Cat Training: How to Leash Train a Cat

Dr. Ragen T.S. McGowan, PhD
By Dr. Ragen T.S. McGowan, PhD
Updated: 6/7/2024
Cat wearing a red leash sits patiently at its owner’s feet

Have you thought about taking your cat on a walk? There are many benefits to doing so. When cats can explore the outdoors safely, it can open up a whole new world of delight and possibility. Doing so safely is a priority, though, and one that shouldn’t be taken lightly.

Fortunately, walking a cat is a common and acceptable form of exercise and stimulation for domestic housecats. If you decide to pursue this activity with your cat, you will need time to learn how and practice leash training with your cat. This article contains helpful tips and advice for how you can start leash training with your cat.

Should You Take Your Cat on a Walk?

If you’re wondering, Should I walk my cat?, the simple answer is it’s up to you. Not every cat needs to spend time outdoors. Many cats prefer indoor living and get plenty of exercise in home. But if you want or need to give your cat more ways to engage with the world around them, there are many benefits to walking a cat. It’s exercise for their bodies and minds. Everything from rustling tree leaves to chirping birds provide an extraordinary amount of stimulation, and you can rest assured knowing they’re safe thanks to a leash and harness.

How Long Does it Take to Leash Train a Cat?

Walking a cat on a harness takes patience and practice. Know that it may take days or even several weeks for your cat to feel comfortable in a harness and on a leash. Remember to not rush the process and avoid getting frustrated with your cat. While exploring the outside world may be a natural behavior, pet cats may feel a lot less natural wearing a harness. Cats need time to adjust and feel comfortable walking with a harness and leash. It’s also a good idea to start leash training when a cat is young, as they’re more likely to be flexible and adaptable to new experiences.

How to Train a Cat to Walk on a Leash

If you decide you want to give a cat walk a try, there are a few steps worth following. However, before reading through the steps, remember that walking a cat on a leash is an entirely different experience than walking a dog. Cat walking is much slower. Don’t expect to exert a lot of energy or see your heart rate increase like you might with a dog. A cat is more likely to pause from time to time to inspect a bug or bask in the sun. They may even decide to break into a sprint. 

1. Purchase the Proper Equipment

A special cat harness is the first item to purchase, along with a cat leash. Make sure the fit of the harness is right. Try to fit one or two fingers between the harness and your cat. This amount of space allows for the harness to fit snugly without being too tight.

2. Introduce Your Cat to the Harness

Once you’ve purchased the harness and leash, the real process for how to harness train a cat begins. Remember that a harness isn’t likely to be on your cat’s list of favorite things to wear. For the first try-on, quickly pop the harness on for a moment. Give them a treat while it’s on, and then take it off. It is important to strengthen the positive association – “something nice (e.g., a treat) will happen when I wear the harness.” If your cat freezes in motion during that try-on, don’t worry. It may feel odd to them at first, but they’ll gradually adjust with good training.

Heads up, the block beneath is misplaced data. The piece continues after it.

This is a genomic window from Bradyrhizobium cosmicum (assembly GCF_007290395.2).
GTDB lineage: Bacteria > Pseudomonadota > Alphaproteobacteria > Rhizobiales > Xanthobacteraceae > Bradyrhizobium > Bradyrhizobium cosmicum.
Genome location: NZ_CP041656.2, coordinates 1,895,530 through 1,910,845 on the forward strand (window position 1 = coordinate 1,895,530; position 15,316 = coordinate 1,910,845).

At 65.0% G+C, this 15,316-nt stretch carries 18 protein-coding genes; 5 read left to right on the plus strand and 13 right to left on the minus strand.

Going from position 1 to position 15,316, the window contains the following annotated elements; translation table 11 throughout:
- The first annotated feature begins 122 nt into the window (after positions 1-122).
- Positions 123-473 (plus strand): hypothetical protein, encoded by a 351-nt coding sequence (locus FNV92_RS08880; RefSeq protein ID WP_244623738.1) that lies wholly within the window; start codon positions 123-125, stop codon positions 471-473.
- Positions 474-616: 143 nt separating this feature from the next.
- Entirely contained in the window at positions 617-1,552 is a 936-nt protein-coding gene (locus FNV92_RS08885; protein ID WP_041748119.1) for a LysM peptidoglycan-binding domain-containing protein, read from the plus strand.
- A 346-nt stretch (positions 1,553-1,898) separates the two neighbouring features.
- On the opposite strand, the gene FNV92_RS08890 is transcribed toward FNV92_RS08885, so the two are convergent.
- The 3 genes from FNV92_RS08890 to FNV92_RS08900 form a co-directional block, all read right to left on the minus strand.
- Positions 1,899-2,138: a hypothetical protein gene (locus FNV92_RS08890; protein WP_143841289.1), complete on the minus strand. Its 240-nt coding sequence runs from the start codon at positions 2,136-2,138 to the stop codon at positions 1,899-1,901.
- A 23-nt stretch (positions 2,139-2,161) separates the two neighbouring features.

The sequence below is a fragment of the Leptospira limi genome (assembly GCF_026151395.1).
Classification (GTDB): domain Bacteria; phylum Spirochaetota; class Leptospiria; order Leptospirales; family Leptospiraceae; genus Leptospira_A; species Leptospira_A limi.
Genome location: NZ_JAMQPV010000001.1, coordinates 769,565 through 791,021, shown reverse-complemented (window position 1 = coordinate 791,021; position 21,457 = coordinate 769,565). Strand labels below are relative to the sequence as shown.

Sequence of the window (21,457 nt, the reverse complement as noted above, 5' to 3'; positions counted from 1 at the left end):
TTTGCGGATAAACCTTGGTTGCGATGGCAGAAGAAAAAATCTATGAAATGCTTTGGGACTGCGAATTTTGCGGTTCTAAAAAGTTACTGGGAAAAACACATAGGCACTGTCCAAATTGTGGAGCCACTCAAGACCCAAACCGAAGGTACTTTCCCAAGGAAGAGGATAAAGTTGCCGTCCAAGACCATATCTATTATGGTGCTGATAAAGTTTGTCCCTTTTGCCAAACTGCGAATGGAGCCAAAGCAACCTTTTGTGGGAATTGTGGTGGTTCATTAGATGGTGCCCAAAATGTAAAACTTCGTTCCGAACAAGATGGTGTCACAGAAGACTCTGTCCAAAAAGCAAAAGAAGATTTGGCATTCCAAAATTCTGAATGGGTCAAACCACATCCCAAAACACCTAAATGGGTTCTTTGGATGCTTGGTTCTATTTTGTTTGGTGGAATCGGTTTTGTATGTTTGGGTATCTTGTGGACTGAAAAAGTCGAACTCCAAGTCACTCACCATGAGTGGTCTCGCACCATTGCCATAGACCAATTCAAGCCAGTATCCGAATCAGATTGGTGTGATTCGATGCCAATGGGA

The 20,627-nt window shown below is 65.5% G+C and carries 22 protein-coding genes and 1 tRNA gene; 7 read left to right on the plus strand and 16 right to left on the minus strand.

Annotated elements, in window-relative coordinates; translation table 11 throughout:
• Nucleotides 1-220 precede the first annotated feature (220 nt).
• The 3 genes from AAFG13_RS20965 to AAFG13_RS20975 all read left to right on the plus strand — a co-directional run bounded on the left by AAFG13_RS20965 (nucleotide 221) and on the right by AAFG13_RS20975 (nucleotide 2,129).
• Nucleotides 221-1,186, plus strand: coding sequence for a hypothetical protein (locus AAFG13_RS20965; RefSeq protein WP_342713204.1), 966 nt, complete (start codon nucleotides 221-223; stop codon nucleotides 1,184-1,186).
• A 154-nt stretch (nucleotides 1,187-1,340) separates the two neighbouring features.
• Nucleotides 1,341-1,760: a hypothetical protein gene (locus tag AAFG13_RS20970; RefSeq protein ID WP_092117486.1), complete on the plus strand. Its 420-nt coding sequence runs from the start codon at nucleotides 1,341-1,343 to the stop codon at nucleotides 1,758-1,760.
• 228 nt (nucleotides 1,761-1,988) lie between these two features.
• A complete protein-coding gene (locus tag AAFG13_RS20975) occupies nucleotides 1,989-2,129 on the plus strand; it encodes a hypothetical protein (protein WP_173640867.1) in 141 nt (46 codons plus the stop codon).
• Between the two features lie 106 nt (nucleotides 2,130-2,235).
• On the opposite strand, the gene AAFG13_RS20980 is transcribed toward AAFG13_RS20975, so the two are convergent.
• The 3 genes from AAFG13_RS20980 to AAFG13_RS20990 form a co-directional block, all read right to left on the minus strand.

3. Gradually Build the Amount of Time Your Cat Wears the Harness

Little by little, extend the amount of time that your cat wears the harness. Carefully look for signs of whether your cat is liking or disliking the harness. If they seem content, leave the harness on a little longer. If they seem agitated, give them a treat and remove the harness.

4. Attach the Leash

When you reach the point where your cat feels comfortable in the harness and pays little attention to it, it’s time to attach the leash. With the leash attached, you can walk your cat around your house. Allow them to set the pace and lead the way. You can either loosely hold the leash or let it drag on the floor behind them. Some cats will want to play with the leash or get scared of it if dragged behind them, so adjust as needed.

5. Take Your Cat Outside

The last step in learning how to train your cat to walk on a leash is to take them outside with their harness and leash in place. If going outside for the first time, stay close to home. Exploring the front yard is a perfectly fine place to start. The sights, sounds and smells of your front yard alone are enough to pique their interest and tickle their senses.

Continue to let them wander at their own pace, and experiment with getting them to move in the direction you want to go by using treats. When they follow, be sure to give praise and a treat to reward the good behavior.

Eventually, you can push beyond the boundaries of the front yard and even venture into taking your cat into public once you both feel comfortable. Just be sure to avoid busy roads or areas that tend to be populated with dogs. Safety should always be a priority, and these types of environments can easily scare a cat.

Walking a cat on a harness is not necessarily easy. It takes time and patience on the owner’s part and a lot of adjustment on the cat’s part. Moreover, some cats never get used to leash training. Senior cats can have a hard time with leash training and exposure to the outdoors. The best cat leash training advice is to give it a try and take it slowly. Your cat will surely let you know when they do or don’t feel comfortable.

For more expert tips on training your cat, explore our cat training page. And to explore cat training even further, get all the tips right on your phone by downloading the myPurina app


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